A new study has found that large swarms of insects , such as bees or locusts, can generate enough electrical charge in the air, similar to those seen during thunderstorms. It’s something that could have exciting implications for our understanding of how animals can affect the atmosphere.
In a storm, small ice particles rising in columns of air can brush up against larger fragments falling to the ground, creating a conveyor belt of charges that exaggerates potential gradients between cloud tops, clouds and the ground below.
While the charge buildup is essentially invisible, the effects are not. Once the gradient reaches a tipping point, ionized channels form and the equilibrium is effectively evened out in what we see as lightning.
A wide variety of factors can determine the magnitude and positioning of potential gradients, from cloud movements to precipitation, but until now no one had really considered the impact of biological phenomena.
“Essentially, we always looked at how physics was influencing biology, but at some point we realized that biology could also be influencing physics,” said Ellard Hunting , a biologist at the University of Bristol. “We are interested in how different organisms use the static electric fields that are practically everywhere in the environment.”
To test whether bee swarms can cause observable changes in atmospheric electricity, the researchers carried out measurements at a field station at the University of Bristol School of Veterinary Sciences, Langford, UK. The team deployed additional electric field monitors in combination with video cameras to measure the electric field and swarm density, and waited for bees in nearby hives to swarm naturally. Experts found that bee swarms change atmospheric electricity between 100 and 1000 volts/meter . By analyzing the proximity of the bees to each other in the swarms, the team found that the denser the swarm, the stronger the electric field.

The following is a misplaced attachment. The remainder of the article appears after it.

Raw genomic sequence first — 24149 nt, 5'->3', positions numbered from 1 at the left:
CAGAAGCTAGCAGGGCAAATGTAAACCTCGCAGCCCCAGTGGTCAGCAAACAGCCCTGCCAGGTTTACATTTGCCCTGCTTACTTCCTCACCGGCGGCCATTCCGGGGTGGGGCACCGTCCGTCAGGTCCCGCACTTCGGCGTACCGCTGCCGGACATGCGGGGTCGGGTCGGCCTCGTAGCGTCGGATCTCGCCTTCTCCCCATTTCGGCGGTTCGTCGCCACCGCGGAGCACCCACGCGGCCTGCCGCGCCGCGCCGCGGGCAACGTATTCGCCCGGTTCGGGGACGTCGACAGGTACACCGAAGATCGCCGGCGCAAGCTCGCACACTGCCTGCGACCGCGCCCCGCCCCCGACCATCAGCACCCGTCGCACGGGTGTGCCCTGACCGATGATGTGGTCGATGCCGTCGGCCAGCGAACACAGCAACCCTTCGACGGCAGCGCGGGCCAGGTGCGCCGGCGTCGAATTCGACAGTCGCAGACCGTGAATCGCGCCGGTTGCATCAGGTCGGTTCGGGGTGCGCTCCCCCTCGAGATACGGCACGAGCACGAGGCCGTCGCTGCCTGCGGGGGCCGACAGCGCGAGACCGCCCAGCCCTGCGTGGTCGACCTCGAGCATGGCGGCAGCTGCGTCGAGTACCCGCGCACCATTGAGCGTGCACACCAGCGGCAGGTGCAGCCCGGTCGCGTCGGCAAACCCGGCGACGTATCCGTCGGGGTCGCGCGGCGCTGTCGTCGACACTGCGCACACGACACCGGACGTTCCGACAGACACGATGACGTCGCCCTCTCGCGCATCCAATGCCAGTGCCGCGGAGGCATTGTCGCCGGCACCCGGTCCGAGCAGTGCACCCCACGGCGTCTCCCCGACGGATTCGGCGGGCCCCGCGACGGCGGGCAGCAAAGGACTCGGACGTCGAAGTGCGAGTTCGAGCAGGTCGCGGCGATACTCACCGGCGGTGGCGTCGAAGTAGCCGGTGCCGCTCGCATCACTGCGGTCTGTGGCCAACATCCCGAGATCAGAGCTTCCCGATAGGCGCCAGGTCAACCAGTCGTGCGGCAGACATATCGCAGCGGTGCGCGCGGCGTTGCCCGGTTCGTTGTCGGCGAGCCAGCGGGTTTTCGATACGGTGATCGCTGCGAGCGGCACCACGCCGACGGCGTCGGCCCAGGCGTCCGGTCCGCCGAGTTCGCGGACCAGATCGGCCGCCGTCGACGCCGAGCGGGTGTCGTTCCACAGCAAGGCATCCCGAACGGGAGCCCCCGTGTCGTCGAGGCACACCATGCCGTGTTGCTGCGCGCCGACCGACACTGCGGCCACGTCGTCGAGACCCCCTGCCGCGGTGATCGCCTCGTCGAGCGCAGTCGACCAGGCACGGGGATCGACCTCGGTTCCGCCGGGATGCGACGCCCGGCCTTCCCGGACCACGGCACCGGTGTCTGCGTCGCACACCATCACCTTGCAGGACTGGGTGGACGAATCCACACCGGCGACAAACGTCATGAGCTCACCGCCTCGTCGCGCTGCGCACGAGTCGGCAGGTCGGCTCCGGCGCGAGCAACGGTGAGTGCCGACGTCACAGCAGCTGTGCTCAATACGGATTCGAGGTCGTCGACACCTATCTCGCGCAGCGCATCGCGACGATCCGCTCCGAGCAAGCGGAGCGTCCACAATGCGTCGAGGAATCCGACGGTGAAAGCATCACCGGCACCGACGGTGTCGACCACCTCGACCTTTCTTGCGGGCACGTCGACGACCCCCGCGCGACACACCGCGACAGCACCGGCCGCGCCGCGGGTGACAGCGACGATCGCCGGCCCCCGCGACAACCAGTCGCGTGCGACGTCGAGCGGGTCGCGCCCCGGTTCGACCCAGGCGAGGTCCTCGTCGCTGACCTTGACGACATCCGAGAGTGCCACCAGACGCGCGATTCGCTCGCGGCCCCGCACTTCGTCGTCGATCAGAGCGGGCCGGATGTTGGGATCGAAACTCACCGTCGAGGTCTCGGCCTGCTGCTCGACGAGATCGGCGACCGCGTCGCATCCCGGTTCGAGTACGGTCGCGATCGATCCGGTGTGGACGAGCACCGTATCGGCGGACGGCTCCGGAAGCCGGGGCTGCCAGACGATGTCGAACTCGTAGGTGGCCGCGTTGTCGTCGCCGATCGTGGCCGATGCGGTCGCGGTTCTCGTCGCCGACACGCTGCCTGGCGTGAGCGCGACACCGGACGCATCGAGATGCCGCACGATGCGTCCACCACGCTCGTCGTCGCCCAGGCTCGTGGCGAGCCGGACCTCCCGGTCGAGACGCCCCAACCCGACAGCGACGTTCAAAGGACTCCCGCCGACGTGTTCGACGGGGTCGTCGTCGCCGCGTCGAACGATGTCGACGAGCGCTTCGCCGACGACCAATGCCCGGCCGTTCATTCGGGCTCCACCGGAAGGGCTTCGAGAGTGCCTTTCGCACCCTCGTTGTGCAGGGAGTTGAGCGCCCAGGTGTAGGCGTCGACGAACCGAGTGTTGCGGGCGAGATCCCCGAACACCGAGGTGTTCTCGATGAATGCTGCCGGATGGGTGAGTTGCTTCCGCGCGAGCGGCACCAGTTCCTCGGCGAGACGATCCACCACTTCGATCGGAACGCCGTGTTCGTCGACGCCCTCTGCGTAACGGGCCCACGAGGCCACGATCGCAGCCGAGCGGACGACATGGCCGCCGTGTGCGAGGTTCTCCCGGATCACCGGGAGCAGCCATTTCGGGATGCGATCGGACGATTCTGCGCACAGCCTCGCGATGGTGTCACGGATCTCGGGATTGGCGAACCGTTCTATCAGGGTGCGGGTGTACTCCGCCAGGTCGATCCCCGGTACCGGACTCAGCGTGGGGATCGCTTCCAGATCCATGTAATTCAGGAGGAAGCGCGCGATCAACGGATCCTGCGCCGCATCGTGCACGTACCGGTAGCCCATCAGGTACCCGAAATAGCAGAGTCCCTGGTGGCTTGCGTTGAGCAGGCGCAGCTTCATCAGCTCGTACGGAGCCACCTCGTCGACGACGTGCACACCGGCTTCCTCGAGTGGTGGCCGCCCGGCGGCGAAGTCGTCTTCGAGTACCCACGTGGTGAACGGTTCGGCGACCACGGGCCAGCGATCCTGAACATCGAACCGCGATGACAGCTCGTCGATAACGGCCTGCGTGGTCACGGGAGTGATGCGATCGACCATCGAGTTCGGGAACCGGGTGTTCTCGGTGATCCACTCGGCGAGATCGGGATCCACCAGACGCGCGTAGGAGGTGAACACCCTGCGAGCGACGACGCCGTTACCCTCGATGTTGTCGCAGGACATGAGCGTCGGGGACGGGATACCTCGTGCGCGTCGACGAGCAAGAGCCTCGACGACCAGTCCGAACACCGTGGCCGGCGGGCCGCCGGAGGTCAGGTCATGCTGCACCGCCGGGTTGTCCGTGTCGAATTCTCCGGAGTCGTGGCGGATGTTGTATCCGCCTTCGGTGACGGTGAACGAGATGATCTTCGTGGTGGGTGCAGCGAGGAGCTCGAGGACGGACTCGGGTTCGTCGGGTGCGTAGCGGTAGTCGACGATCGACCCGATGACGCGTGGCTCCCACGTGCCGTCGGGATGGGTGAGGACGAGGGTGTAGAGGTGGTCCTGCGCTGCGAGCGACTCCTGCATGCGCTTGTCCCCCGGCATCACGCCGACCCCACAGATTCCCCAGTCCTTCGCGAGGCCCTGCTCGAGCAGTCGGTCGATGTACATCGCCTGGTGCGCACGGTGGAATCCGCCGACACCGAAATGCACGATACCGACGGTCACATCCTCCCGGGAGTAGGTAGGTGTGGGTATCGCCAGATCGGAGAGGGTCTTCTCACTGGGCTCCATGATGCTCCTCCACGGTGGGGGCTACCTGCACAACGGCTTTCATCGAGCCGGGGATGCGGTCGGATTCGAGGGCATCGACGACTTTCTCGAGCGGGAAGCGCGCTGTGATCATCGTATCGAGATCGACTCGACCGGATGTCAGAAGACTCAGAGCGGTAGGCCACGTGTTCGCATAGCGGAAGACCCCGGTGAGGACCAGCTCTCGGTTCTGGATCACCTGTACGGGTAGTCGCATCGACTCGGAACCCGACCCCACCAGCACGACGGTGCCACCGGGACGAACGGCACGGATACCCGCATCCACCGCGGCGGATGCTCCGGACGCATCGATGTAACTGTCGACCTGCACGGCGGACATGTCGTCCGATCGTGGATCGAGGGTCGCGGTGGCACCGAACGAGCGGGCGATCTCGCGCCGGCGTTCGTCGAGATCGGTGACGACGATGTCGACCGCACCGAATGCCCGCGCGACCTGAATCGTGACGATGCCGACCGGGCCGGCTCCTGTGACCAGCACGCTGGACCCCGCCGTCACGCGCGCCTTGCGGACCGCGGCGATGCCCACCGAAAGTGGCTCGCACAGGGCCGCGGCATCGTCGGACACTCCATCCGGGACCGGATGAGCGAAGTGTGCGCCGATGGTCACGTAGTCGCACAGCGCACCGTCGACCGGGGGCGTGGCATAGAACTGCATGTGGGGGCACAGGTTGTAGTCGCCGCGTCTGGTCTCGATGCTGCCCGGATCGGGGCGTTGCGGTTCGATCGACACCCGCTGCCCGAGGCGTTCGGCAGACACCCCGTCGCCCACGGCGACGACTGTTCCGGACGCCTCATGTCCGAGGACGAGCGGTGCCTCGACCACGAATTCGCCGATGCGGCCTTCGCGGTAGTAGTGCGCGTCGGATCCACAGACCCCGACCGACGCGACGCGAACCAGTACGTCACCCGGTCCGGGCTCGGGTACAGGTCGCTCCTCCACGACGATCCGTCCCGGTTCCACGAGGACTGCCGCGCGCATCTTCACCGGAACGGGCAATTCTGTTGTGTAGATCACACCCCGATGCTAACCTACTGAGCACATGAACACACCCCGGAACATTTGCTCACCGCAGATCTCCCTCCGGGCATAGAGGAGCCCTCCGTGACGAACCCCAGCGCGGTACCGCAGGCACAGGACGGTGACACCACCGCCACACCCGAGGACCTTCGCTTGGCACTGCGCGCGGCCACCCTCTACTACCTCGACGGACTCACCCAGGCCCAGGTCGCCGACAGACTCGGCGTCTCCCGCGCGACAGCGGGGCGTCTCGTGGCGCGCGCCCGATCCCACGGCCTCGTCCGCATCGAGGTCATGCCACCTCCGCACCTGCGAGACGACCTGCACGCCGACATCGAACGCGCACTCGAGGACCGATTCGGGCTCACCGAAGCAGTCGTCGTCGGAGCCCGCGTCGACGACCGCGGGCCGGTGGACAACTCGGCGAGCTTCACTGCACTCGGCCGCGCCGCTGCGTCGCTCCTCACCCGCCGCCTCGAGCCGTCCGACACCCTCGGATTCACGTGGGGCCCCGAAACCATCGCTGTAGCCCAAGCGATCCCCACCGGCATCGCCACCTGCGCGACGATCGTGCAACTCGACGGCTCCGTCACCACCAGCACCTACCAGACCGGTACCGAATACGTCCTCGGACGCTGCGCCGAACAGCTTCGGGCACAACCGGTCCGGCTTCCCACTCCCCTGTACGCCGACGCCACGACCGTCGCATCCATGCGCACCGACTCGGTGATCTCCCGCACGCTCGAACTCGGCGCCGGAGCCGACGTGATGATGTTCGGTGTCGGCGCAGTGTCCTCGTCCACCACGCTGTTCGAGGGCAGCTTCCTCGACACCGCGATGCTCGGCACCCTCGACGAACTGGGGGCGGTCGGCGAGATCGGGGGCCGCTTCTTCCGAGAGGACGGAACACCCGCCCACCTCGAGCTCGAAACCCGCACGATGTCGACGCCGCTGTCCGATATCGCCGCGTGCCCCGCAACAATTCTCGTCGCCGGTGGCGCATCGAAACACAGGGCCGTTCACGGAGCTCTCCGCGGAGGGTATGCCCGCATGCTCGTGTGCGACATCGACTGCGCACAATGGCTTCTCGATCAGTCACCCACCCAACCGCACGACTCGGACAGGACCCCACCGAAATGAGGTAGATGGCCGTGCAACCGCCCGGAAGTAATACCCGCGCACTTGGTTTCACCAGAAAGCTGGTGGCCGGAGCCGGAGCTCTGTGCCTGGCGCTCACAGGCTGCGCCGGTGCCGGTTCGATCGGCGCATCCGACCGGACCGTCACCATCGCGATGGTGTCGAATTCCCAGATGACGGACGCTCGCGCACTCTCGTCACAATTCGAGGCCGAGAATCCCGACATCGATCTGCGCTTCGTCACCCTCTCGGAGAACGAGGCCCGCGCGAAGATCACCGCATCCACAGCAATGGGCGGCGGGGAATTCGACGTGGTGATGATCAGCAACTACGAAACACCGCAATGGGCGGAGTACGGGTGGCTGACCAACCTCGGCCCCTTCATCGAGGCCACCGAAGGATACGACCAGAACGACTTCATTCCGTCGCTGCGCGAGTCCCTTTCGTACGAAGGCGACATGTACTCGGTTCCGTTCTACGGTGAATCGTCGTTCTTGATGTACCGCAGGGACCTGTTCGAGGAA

“How insect swarms influence atmospheric electricity depends on their density and size,” said Dr Liam O’Reilly, a biologist at the University of Bristol. “We also calculated the influence of locusts on atmospheric electricity, as locusts swarm on biblical scales, 460 square miles in size with 80 million locusts in less than one square mile; their influence is probably much greater than that of bees.”
According to the study, the flapping of many tiny wings in a swarm of insects can perturb electrical charges in an air column enough to change the electric field of the air in a local area in a big way. As insect wings flap, they can knock off electrons from dust, moisture, and insect parts in an air mass . By doing this, the negatively charged electrons can become loose, creating an electrical potential gradient that can be measured.
The research team used the same reasoning to explain why their estimates withstood tests by bees and other swarming insects. They also determined that a significant locust swarm could produce charge densities similar to those found in thunderstorms by increasing individual locust charges to plague-size levels.
“We recently discovered that biology and static electric fields are intimately related and that there are many unsuspected links that can exist at different spatial scales, ranging from microbes in the soil and plant-pollinator interactions to insect swarms and perhaps the global electrical circuit. Interdisciplinarity is valuable here: it may seem like electric charge only lives in physics , but it’s important to know how aware the entire natural world is of electricity in the atmosphere,” explained Giles Harrison, an atmospheric physicist at the University of Reading.
Referencia: Ellard R. Hunting, Liam J. O’Reilly, R. Giles Harrison, Konstantine Manser, Sam J. England, Beth H. Harris, Daniel Robert. Observed electric charge of insect swarms and their contribution to atmospheric electricity. iScience, 2022; 105241 DOI: 10.1016/j.isci.2022.105241